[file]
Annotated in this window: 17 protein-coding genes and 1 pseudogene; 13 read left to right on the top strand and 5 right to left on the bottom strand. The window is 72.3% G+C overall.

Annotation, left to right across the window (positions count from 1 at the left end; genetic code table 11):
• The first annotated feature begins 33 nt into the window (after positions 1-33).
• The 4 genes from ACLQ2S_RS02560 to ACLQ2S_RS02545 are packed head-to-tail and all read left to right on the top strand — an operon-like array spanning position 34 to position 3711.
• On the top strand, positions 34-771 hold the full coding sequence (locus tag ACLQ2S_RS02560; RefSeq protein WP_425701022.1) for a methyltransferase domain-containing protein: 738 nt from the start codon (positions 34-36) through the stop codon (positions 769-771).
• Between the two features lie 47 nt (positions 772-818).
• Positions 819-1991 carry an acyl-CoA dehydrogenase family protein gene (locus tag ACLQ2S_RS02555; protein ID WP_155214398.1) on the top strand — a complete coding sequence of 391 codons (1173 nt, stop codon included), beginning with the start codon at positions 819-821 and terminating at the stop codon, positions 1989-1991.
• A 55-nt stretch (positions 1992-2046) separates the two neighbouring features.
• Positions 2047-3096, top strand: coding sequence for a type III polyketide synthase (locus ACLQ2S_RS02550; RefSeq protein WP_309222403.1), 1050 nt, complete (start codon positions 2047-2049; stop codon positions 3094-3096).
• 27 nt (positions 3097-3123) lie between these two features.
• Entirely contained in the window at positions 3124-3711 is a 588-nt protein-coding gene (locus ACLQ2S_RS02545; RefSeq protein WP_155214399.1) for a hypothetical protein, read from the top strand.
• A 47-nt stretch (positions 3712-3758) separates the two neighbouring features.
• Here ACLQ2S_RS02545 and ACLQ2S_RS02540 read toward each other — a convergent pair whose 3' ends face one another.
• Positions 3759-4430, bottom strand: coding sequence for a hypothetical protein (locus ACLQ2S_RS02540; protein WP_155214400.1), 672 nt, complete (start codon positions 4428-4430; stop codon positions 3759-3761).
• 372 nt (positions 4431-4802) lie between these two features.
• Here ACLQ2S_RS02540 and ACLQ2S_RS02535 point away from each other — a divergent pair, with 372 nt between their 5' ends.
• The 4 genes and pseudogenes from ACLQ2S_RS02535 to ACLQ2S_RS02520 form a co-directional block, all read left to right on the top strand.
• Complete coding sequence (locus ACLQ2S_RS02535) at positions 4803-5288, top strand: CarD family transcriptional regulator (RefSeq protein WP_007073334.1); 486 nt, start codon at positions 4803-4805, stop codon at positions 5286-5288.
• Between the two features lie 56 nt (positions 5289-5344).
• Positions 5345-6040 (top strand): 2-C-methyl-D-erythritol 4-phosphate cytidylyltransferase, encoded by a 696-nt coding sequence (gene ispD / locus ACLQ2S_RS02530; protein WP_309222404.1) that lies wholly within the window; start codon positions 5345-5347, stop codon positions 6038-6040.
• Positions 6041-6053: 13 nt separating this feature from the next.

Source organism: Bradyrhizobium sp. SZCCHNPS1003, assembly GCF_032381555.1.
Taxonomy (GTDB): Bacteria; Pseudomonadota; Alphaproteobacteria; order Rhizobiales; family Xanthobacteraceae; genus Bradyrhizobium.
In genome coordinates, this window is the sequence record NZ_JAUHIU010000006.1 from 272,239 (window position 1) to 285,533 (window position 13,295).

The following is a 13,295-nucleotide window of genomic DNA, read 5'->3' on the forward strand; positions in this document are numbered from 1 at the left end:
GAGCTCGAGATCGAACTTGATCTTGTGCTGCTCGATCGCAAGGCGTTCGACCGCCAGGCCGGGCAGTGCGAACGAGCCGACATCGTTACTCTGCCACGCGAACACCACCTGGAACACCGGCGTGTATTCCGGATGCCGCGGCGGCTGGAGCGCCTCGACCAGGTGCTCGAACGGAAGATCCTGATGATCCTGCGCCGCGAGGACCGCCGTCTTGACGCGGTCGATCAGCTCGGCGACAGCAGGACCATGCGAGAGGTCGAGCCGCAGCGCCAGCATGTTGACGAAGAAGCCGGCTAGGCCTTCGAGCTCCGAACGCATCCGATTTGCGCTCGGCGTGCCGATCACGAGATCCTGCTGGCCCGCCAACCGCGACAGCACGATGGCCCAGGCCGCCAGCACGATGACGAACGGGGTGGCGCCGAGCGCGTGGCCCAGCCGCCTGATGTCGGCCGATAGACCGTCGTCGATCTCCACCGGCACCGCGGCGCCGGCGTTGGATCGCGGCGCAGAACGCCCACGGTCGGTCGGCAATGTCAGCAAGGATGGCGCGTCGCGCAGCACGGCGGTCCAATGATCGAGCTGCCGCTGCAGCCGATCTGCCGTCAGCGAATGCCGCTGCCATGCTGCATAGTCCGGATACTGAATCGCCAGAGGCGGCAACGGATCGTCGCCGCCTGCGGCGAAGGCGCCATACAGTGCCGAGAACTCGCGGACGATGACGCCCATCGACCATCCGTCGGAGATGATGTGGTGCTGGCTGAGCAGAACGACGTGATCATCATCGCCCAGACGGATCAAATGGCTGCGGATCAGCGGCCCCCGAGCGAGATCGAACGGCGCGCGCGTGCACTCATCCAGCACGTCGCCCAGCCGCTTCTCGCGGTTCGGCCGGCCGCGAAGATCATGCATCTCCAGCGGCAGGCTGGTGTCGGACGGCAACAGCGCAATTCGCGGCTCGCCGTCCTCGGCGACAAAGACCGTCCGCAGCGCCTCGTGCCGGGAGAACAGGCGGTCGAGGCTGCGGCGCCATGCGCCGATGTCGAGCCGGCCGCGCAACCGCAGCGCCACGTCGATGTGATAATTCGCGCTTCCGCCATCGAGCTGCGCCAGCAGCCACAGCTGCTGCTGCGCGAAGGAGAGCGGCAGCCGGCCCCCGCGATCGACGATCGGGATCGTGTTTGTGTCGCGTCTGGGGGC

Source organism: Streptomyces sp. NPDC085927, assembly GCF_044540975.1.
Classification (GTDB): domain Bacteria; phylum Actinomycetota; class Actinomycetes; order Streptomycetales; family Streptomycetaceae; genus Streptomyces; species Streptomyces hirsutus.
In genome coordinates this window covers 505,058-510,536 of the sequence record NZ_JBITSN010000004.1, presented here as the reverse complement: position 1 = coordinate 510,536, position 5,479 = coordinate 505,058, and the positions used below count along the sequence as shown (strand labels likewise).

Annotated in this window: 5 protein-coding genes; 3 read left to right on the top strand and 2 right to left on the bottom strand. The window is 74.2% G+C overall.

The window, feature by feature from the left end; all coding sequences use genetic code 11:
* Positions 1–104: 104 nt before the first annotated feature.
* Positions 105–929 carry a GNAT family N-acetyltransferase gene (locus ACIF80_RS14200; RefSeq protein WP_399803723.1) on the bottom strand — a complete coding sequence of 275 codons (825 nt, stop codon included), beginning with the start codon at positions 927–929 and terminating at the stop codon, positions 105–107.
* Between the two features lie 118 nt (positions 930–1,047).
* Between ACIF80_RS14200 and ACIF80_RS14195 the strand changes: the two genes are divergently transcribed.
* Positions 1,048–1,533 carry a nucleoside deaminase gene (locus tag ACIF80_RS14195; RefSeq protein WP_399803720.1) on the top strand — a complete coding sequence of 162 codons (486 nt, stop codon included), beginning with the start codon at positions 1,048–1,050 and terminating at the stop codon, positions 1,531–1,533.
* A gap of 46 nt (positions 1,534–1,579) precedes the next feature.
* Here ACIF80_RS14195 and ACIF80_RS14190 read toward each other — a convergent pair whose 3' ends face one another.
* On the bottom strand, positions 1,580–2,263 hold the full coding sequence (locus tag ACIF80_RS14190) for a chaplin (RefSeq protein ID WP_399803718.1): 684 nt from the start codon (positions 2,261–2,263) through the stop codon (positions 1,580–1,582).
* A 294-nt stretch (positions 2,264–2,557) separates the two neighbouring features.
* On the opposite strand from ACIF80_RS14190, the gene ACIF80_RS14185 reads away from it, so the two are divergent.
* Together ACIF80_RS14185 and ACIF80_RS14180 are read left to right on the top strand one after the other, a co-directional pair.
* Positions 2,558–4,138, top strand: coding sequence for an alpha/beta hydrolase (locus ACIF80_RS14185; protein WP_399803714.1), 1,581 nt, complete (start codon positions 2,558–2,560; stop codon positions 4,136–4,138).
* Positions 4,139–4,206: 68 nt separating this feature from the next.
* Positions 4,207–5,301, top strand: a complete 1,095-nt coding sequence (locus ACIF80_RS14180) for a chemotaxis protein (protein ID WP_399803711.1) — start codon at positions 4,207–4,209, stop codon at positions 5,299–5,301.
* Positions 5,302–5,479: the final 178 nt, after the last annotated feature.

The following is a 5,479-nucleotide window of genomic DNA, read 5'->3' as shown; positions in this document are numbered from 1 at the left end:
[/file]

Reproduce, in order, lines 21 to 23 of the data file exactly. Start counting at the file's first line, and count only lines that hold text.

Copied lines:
• Positions 6041-6053: 13 nt separating this feature from the next.

Source organism: Bradyrhizobium sp. SZCCHNPS1003, assembly GCF_032381555.1.
Taxonomy (GTDB): Bacteria; Pseudomonadota; Alphaproteobacteria; order Rhizobiales; family Xanthobacteraceae; genus Bradyrhizobium.